Dr. Mark Zukowski Highlights the Key Differences Between Plastic Surgery and Cosmetic Surgery
Although they share some similarities and are often referred to interchangeably in casual conversation and pop culture, plastic surgery and cosmetic surgery are not two terms for the same set of medical procedures. According to board certified plastic surgeon Dr. Mark Zukowski of Wilmette, Illinois, the key differences are rooted in focus and training:
The goal of plastic surgery is to reconstruct body and facial defects that are caused by disease, trauma, injuries, burns and birth disorders. Some common plastic surgery procedures include scar revision surgery, hand surgery, burn repair surgery, breast reconstruction, lower extremity reconstruction, and congenital defect repair.
The goal of cosmetic surgery is to use various medical and surgical techniques on the body, neck or head to enhance a patient’s appearance. Some common cosmetic surgery procedures include facial rejuvenation, body contouring, breast enhancement, and facial contouring.
Dr. Mark Zukowski, who is a diplomate of the American Board of Plastic Surgery and active member of the American Society of Plastic Surgeons and American Society for Aesthetic Plastic Surgery, adds that in essence, plastic surgery is reconstructive in nature, while cosmetic surgery is aesthetic in nature. For this core reason, cosmetic surgery is elective.
After completing medical school, plastic surgeons complete a residency or fellowship (or sometimes both) in plastic surgery. If they choose to become board certified, then the residency program must take either of the following training paths: integrated residency that combines three years of plastic surgery and three years of general surgery, or an independent five year residency program in general surgery, which is then followed by a three-year residency program in plastic surgery.
After completing medical school, a cosmetic surgeon completes post-residency fellowship training in an approved residency program in one of the following specialities: general surgery, plastic surgery, urology, thoracic surgery, orthopedic surgery, obstetrics and gynecology, neurological surgery, oral and maxillofacial surgery, otolaryngology, or ophthalmology.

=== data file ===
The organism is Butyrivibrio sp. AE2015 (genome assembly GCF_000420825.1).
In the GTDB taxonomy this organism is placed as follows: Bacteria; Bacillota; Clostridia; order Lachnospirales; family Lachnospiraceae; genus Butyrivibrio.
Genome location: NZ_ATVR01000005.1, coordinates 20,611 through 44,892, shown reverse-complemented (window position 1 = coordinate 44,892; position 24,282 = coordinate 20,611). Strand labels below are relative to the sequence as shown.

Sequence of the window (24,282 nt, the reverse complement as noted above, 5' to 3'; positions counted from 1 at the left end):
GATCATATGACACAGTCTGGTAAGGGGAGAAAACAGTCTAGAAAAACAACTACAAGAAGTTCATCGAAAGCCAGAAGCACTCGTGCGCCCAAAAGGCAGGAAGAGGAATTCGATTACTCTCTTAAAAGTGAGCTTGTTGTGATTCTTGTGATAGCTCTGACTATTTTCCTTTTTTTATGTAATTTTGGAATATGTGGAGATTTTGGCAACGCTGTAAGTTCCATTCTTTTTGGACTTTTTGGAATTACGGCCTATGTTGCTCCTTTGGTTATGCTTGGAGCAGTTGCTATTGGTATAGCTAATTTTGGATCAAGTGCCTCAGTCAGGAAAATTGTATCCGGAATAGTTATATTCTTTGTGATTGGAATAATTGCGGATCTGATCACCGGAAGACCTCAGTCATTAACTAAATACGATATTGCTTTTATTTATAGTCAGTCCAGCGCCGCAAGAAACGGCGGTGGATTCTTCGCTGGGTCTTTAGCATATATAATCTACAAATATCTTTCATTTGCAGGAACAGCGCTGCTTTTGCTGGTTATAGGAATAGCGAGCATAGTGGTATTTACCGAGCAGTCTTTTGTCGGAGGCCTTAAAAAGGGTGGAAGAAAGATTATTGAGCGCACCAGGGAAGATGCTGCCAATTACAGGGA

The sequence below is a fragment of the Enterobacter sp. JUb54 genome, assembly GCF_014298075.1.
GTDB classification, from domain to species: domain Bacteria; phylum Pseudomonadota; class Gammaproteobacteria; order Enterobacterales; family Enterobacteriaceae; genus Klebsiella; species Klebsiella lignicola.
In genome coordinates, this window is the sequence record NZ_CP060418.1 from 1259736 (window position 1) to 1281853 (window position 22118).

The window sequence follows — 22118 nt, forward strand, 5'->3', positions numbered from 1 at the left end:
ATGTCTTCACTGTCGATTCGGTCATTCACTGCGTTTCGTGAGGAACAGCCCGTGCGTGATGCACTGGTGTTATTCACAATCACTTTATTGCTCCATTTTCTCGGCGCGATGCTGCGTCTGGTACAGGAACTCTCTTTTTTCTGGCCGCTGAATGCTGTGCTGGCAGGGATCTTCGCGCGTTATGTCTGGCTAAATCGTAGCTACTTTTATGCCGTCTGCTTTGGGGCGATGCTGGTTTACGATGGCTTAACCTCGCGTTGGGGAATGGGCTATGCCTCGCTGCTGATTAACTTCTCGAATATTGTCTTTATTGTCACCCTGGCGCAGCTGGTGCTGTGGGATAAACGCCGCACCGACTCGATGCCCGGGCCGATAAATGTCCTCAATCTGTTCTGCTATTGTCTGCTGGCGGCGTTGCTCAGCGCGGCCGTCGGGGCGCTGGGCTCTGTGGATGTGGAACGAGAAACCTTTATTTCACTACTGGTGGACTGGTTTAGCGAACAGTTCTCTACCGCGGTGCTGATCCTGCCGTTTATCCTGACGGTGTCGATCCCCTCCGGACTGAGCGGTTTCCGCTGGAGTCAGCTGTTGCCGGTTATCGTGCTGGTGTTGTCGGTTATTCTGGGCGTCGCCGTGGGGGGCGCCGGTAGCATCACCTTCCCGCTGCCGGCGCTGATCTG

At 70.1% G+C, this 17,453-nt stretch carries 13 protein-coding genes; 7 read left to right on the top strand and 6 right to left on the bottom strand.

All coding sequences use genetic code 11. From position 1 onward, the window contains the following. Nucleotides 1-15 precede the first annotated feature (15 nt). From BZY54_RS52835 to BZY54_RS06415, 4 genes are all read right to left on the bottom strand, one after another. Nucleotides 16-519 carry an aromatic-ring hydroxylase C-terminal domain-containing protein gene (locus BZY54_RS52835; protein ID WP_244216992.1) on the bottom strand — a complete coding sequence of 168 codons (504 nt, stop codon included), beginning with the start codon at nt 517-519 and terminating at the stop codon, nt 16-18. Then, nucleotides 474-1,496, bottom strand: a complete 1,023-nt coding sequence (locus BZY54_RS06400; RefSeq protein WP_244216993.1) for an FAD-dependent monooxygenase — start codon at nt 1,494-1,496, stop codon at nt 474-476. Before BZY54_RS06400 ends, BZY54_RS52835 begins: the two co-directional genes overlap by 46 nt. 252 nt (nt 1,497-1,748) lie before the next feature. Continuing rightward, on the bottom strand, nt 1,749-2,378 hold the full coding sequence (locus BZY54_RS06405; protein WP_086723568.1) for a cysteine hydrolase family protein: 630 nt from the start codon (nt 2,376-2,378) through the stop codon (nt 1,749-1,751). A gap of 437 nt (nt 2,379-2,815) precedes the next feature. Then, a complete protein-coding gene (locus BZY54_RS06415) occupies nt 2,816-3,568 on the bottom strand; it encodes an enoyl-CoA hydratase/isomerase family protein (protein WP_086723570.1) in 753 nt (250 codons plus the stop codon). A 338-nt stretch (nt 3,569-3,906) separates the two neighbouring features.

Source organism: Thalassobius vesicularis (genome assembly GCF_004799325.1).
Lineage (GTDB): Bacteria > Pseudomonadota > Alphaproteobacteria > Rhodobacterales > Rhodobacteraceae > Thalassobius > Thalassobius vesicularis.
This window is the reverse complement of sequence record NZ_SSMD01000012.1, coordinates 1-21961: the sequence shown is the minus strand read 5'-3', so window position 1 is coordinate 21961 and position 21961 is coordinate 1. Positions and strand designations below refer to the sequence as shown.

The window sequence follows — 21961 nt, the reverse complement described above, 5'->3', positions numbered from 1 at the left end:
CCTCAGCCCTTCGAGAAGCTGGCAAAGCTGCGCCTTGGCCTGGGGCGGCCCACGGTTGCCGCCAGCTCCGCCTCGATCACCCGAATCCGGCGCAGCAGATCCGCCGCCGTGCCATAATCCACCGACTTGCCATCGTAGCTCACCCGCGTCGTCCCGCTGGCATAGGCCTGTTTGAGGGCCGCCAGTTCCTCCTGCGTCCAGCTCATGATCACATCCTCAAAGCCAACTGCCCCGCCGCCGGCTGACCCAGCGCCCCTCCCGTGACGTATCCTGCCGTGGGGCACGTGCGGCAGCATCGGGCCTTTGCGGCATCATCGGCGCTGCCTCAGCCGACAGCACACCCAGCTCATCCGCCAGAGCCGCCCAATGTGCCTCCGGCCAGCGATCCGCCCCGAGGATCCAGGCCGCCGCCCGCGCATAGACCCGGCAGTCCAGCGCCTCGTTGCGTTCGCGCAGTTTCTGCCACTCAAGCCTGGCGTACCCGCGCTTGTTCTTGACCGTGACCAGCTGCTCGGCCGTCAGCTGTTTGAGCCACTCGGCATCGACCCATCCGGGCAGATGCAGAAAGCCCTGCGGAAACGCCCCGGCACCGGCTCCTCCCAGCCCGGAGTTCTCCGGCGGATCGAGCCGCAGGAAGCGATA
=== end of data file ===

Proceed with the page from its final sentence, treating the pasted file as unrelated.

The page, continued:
Dr. Mark Zukowski notes that different certifying boards have various requirements, and they have their own rubric for evaluating and validating a physician’s experience, competence and training. As such, it is very important for patients to ask either their plastic surgeon or cosmetic surgeon about their credentials. If they wish, patients can also contact a respective board to learn about the requirements and obligations for membership.
The Bottom Line
Ultimately, plastic surgery and cosmetic surgery share a common purpose: to provide patients with the safest, most appropriate, most comfortable, and most effective medical treatment possible. However, there are fundamental differences related to focus and training that patients should be aware of.
Dr. Mark Zukowski concludes that patients should choose a physician with the requisite education, certification, experience and demonstrated practice history. They should also feel empowered and encouraged to ask a prospective physician if they can speak with his or her other patients who have undergone a similar treatment or procedure, provided of course that there are no confidentiality or privacy concerns, and the other patient or patients agree to share their experience and provide feedback.